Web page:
What is BMI and How to Calculate Your BMI

Body Mass Index (BMI) is a widely used metric to give a general indication of a person’s body fat based on their weight and height. It is a simple, non-invasive, and relatively inexpensive tool to screen for potential weight-related health issues. In this blog post, we will cover the basics of BMI, how it is calculated, its limitations, and what you can do to maintain a healthy BMI.

The History of BMI

The concept of BMI dates back to the 19th century when Belgian mathematician and sociologist Adolphe Quetelet developed the Quetelet Index. This index was designed as a means to study human growth and development. Later, in the 1970s, the term “Body Mass Index” was coined by American scientist Ancel Keys, who demonstrated the usefulness of the index in assessing population health.

How to Calculate BMI

BMI is calculated using a person’s weight (in kilograms) divided by the square of their height (in meters). The formula for calculating BMI is as follows:

BMI = weight (kg) / [height (m)]²

For those using pounds and inches, the formula is:

BMI = weight (lbs) / [height (in)]² x 703

BMI Calculator

Once you have calculated your BMI, you can refer to the following classification to understand what it means:


  • Underweight: BMI < 18.5
  • Normal weight: BMI 18.5 – 24.9
  • Overweight: BMI 25 – 29.9
  • Obesity (Class 1): BMI 30 – 34.9
  • Obesity (Class 2): BMI 35 – 39.9
  • Obesity (Class 3): BMI ≥ 40

Limitations of BMI

While BMI can be a useful tool for assessing body weight, it has certain limitations:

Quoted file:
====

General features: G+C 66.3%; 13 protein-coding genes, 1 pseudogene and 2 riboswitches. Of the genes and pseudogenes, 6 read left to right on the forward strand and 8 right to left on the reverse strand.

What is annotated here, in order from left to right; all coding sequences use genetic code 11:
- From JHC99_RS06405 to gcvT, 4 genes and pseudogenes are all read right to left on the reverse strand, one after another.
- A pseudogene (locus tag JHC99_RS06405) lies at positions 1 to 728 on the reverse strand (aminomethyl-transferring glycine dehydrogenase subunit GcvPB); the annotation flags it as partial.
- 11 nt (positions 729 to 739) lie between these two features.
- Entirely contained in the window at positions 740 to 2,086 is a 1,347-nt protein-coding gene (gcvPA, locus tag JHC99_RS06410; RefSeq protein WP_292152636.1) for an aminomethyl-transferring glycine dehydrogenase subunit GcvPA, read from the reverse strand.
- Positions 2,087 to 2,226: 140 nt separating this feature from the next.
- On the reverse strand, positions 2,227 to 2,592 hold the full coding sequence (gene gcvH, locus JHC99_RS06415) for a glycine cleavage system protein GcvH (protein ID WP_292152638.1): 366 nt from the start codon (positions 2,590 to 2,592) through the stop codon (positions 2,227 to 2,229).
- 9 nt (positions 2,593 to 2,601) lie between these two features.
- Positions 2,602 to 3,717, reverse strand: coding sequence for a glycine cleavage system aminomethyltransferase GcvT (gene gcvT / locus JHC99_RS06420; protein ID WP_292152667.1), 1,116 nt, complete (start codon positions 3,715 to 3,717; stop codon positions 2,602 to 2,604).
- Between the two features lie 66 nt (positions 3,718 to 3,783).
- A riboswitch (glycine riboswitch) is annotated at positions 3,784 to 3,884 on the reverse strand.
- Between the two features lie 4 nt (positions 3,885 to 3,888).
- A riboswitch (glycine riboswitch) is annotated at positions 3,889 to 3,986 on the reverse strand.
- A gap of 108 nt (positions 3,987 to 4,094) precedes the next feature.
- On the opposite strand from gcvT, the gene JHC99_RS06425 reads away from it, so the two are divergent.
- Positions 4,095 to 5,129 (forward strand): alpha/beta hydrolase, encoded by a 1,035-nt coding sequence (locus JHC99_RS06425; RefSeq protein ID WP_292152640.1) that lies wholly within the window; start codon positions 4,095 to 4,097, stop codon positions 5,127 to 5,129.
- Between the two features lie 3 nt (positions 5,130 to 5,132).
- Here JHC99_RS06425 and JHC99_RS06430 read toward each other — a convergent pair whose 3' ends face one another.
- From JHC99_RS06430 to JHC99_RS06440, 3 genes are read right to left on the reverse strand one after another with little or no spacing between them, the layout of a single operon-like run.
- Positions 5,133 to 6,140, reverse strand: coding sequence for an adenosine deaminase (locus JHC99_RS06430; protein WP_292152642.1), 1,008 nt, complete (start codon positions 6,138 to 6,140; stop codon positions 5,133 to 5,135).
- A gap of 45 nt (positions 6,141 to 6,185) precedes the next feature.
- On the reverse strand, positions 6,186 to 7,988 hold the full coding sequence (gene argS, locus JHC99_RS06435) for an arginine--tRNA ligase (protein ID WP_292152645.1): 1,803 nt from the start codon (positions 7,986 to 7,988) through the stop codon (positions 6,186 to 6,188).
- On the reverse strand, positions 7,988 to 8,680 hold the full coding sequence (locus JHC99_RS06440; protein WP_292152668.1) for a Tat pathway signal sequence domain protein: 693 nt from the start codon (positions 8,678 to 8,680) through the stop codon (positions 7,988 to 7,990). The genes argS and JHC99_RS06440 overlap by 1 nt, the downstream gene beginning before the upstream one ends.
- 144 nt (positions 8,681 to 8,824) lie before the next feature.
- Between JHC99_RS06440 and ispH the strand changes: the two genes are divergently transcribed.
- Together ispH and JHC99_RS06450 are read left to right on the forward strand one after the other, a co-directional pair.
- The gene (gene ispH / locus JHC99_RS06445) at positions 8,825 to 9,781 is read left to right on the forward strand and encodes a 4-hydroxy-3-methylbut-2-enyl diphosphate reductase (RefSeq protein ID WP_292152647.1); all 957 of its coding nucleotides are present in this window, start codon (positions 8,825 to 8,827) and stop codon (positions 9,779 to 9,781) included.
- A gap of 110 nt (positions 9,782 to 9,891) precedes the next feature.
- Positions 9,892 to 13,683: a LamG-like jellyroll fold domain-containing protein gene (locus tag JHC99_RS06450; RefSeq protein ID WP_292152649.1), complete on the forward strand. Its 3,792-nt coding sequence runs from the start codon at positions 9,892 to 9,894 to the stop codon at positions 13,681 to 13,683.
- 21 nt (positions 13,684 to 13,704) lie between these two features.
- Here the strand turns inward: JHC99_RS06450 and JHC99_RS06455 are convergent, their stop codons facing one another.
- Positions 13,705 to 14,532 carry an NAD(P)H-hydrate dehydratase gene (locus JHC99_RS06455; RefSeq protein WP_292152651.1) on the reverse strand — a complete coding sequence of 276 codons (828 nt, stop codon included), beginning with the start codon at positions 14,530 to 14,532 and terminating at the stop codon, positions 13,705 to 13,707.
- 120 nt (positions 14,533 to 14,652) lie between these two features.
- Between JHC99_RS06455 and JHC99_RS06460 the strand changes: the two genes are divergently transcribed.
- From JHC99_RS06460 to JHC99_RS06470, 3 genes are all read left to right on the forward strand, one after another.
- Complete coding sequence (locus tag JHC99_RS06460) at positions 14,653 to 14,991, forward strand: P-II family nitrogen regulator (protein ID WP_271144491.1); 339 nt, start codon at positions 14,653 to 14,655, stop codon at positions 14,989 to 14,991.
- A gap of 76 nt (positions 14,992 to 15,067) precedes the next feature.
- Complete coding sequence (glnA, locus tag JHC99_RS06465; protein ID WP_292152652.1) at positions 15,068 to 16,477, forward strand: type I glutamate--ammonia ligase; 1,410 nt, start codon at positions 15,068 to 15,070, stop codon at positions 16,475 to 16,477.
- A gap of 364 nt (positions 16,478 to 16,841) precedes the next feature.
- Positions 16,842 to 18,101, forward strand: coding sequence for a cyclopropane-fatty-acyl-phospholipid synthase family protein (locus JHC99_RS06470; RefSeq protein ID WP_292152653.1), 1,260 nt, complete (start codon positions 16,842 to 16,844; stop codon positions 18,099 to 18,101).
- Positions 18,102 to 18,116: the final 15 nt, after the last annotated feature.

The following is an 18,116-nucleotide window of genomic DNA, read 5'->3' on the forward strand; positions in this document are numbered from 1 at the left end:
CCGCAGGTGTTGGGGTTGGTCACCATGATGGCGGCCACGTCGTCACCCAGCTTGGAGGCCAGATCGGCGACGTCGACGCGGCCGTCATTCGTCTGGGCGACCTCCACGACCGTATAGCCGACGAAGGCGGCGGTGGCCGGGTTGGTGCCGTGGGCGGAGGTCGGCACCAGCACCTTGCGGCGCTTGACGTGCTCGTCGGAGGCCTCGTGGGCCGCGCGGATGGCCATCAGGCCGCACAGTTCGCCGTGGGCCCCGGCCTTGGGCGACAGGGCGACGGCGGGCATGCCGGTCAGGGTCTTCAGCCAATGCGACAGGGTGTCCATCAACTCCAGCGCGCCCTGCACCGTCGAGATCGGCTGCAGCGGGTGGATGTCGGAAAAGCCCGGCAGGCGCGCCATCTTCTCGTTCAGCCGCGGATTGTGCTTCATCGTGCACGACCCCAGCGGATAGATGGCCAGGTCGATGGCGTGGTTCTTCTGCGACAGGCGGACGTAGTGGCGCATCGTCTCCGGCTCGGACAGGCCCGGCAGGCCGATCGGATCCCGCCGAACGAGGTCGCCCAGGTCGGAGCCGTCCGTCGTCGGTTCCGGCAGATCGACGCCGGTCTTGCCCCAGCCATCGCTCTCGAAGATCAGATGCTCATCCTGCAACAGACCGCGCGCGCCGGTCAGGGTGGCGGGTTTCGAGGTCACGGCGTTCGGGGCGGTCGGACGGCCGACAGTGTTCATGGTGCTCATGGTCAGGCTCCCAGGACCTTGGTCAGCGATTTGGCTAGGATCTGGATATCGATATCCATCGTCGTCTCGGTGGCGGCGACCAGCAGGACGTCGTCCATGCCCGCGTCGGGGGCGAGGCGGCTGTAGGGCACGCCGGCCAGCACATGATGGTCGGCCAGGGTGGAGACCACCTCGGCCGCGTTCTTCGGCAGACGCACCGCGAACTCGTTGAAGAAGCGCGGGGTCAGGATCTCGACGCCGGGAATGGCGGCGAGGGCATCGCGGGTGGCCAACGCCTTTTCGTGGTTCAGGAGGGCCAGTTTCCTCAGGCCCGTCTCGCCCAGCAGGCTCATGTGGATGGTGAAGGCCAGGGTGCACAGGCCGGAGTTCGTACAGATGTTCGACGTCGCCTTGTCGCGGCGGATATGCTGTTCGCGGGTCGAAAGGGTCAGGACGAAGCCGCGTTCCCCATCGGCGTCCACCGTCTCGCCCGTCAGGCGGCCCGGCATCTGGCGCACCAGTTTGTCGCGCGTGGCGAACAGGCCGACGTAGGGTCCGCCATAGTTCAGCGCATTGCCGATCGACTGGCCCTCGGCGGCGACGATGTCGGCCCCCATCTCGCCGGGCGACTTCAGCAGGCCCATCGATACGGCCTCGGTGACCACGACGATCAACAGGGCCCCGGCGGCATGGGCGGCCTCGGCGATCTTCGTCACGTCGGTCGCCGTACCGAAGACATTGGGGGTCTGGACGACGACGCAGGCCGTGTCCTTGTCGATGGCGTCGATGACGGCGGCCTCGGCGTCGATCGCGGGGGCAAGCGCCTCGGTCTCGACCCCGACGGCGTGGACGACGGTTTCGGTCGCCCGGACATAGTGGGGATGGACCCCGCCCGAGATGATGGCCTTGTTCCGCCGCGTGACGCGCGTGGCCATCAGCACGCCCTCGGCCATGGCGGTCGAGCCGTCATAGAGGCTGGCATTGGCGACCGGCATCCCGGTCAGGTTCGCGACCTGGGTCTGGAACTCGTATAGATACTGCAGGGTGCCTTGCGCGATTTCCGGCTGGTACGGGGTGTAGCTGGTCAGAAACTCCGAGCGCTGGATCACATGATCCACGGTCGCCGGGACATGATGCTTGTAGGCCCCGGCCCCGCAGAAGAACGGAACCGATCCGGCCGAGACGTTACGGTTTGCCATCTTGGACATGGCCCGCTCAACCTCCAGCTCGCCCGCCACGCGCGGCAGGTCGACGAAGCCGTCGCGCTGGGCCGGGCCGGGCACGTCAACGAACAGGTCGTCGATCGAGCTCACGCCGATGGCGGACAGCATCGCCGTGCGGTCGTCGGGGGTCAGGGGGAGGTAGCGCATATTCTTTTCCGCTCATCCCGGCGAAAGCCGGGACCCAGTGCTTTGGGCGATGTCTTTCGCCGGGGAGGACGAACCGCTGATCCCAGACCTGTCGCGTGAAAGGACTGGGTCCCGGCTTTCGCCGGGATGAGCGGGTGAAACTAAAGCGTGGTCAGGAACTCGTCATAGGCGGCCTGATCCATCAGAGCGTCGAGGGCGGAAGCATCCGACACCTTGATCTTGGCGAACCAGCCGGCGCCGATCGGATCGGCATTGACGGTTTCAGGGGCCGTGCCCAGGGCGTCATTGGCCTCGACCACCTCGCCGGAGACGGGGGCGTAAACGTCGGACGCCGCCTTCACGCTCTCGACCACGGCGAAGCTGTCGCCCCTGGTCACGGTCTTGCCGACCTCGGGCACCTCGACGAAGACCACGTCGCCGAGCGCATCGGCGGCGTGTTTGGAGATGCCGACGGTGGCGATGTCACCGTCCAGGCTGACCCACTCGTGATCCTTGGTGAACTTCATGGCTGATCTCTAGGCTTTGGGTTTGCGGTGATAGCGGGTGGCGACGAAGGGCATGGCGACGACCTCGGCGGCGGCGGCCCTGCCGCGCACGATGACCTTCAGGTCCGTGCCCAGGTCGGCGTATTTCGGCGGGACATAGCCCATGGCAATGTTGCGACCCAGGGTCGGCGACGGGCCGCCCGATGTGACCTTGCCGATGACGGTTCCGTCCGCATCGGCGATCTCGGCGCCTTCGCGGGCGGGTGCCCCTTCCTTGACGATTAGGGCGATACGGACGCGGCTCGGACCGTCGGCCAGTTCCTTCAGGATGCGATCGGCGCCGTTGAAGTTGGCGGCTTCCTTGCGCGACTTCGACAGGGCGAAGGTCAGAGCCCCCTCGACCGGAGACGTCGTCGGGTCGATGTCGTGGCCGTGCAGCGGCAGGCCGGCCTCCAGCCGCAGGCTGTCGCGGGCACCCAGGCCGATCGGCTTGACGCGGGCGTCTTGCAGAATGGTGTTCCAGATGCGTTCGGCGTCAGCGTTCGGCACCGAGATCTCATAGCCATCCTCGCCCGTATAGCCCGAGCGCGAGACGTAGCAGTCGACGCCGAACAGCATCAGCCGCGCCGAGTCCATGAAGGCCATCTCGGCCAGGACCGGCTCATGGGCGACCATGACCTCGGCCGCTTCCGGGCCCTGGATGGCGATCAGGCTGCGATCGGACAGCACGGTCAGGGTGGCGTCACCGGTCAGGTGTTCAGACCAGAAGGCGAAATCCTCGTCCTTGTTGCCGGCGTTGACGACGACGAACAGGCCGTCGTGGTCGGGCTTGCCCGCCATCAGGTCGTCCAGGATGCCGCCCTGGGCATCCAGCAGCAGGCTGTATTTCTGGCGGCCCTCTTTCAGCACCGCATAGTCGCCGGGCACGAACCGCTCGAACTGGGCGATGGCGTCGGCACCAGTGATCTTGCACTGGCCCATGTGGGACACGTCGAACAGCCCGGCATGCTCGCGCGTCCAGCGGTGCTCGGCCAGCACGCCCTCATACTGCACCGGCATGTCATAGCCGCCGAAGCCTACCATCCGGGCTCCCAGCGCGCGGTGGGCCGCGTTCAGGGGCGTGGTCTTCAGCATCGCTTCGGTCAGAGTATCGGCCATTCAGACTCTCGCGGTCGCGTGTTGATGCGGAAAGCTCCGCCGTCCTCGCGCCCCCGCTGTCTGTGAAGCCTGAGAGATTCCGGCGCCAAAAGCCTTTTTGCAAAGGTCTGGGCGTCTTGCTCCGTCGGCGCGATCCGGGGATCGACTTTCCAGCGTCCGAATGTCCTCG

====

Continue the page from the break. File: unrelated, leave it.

• It does not measure body fat directly: BMI is only an estimate of body fat and does not provide a direct measurement. It is possible for people with a high muscle mass, such as athletes, to have a high BMI without having excess body fat.
  • It does not account for body composition: BMI does not differentiate between muscle and fat, so it may not accurately represent the health of individuals with different body compositions.
  • It may not be accurate for all ethnicities: Studies have shown that BMI may not be equally accurate for all ethnic groups, as different populations may have different body fat distributions and health risks.
  • It may not be accurate for older adults: BMI may not accurately reflect the health of older adults, as they tend to lose muscle mass and bone density with age, which can lead to a lower BMI despite higher body fat levels.

Maintaining a Healthy BMI

To maintain a healthy BMI, it is important to adopt a balanced diet, engage in regular physical activity, and monitor your weight regularly. Here are some tips to help you achieve a healthy BMI:

  • Eat a balanced diet: Include a variety of fruits, vegetables, whole grains, lean proteins, and healthy fats in your diet. Avoid excessive consumption of sugary, fatty, and processed foods.
  • Exercise regularly: Engage in at least 150 minutes of moderate-intensity aerobic activity or 75 minutes of vigorous-intensity aerobic activity per week, along with muscle-strengthening activities on two or more days per week.
  • Monitor your weight: Keep track of your weight and BMI regularly to ensure you stay within a healthy range. Consult a healthcare professional if you are concerned about your weight or BMI.
  • Seek professional help if needed: If you are struggling to maintain a healthy weight or have concerns about your BMI, consult a healthcare professional or registered dietitian for personalized guidance and support.


BMI is a useful tool for assessing body weight and identifying potential health risks related to obesity. However, it is essential to be aware of its limitations and consider other factors, such as body composition and individual health needs, when evaluating your overall health. By maintaining a healthy lifestyle and monitoring your weight, you can work towards achieving and maintaining a healthy BMI.

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